arrogance and a Gennan Allei,,· gang in London, Paris and Washington; a Gennany delemlined to pursue ils nationa l În terests wit· houI laking inlo accounl EC partners and NATO allies. Chec kbook During Ihe Gulf Crisis Ihe Federal Republic, conlrary la Greal Brilain and France, refused 10 participate active ly in Opera/ioll Desert Shield and Opera/ion Deser/ Storm and Chancellor Kohl was severely crili cized by Ihe Allies, mosl nOlabl y by the Uniled Slales. It was reasoned th at lhe new German y, a great European nation

Drs. Ceert w.P.j. W;smans

;s a histarian

currently working atthe Netherlands Ministry of Home Affairs (Directorate·General for Public Administratian). He wrote this artic/e à titre personnel.

Most people are convinced of a repetition of the Wirtschaftswunder en route to the year 2000 with an enomlOUS economie potenlia l, cou ld no longe r avoi d its responsibilily in world polilics. 'Checkbook dipl omacy' was no la nger sumdent. The counterargument, thai the Grulldgeser: did nOl allow for mililary ope rations oulside Gennan territory was nol accepted. For con ven ie nee 's sake Ihe facl was neglecled Ihal Ihe Allied viclors of World War Two had imposed Ihis reslricling article on Gerrnany afler 1945. Moreover, Gennan demonslrations aga inst the Gulf War were, in a sense, predictab ie in view of the strong position of the co umry's peace movemenl in Ihe 1970s. In Ihe di scussions on Ihe EMU (Economic and Monelary Union) and EPU (European Polilical Union) and in the period immedialely leading up 10 Ihe Maaslrichl Summil, the Federal Repub lic aCled bath as a motor and as a catalyst of European unification. After the era of 'euroscleros is ' in Ihe 1980s Kohl , logelher wilh Milterand , initiated a substantial breakthrough toward s a European

11


Polit ical Union. However. Gennan

sent. The intensity and scope of

policy with regard to the step-by-

the tradi tionall y close links wi th

Gennany: from the Urals 10 the Oder, from the Baltic to the Adri a-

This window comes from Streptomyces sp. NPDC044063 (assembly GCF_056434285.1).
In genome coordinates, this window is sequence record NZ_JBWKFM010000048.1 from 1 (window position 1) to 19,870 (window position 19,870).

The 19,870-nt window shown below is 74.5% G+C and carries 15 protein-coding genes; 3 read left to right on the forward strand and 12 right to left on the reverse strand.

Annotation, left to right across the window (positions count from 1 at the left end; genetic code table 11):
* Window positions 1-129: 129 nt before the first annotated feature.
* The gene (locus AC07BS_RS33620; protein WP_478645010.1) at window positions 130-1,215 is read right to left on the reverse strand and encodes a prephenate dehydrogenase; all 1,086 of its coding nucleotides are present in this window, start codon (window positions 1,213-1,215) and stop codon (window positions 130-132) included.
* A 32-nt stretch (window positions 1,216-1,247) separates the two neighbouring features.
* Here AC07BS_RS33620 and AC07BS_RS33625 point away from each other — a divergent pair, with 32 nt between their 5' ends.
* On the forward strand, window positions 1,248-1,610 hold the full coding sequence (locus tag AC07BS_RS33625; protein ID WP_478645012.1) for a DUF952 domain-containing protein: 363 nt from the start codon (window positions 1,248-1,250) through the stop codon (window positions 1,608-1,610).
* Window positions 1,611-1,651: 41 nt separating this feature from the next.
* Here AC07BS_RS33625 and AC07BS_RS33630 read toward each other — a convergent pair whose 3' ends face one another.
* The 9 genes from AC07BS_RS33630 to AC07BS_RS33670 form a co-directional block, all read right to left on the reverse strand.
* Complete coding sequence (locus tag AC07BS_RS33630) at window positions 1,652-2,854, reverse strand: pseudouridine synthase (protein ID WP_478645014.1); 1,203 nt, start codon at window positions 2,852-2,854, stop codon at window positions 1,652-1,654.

step introducti on of a common foreign and security policy is ambivalent and unpredictable: on the one hand the German Minister for Foreign Affairs, Hans-Dietrich

all countries in the region have increased. Numerou s treati es of

that Gennan support for Croatia

friendship and cooperation have been signed in such fi elds as trade,

and Slovenia has given ri se to antiGennan sentiments and has

culture, environment and minori-

Ge nscher, and his US cou nterpart

ties. Ge nnany is leader in the field

James Baker come to an agree-

ment on European defence policy

of technical and sci entific assistance, joint ventures and investments.

abruptl y opened old wounds. The French press published accusati ons to the effect that Gennany

which takes into account the vital

There are an estimated 400 coope-

r贸 le of NATO in European sec urity and stab ility. on the other the

rati on agreements between German and Soviet compani es. A DMarkherrschaft in Central and

Franco-Germ an initiati ve towards a European arm y seems in clear con tradicti on 10 th is.

The Ge nn ans feel that they are more attuned to the reality of Eas-

Gennany is by far the most importan t trade partner of the fonner Soviet Un ion and the Central and

tem Europe. Thi s is most striking wi th regard 10 their attitude in the Yugoslavian Cri sis, in which Bonn

Eastem European countries. lts

was clearl y out of time with the

share in total Western support for

European music. Continuing pres-

these regions respec tively amounts

sure on the EC partners to offi cialIy recogni ze Croatia and Slove nia showed a completely new Gemla-

to over 56 per cent and over 32 per

magazine on the occasion of the unification of Germany

(Photo: loson).

hori zon.

D-Markherrschaft and Germanoslavia

cent ! In addition to massive capital

Cover of Time

Eastem Europe is looming at the

fl ows (ove r 90 bi llion D-Marks since 1989) and tec hni cal ass istance. the psyc hological and political effect of an endless stream of privately fi nanced food convoys to St. Petersburg and other threatened areas can hardl y be underestim a-

ted. Moreover, Germany is omnipre-

ny with a hilhert o unknown asserti veness and energy. In thi s part icular case, maintaining the status

would want 10 rework the fomler Yugoslavian federati on into a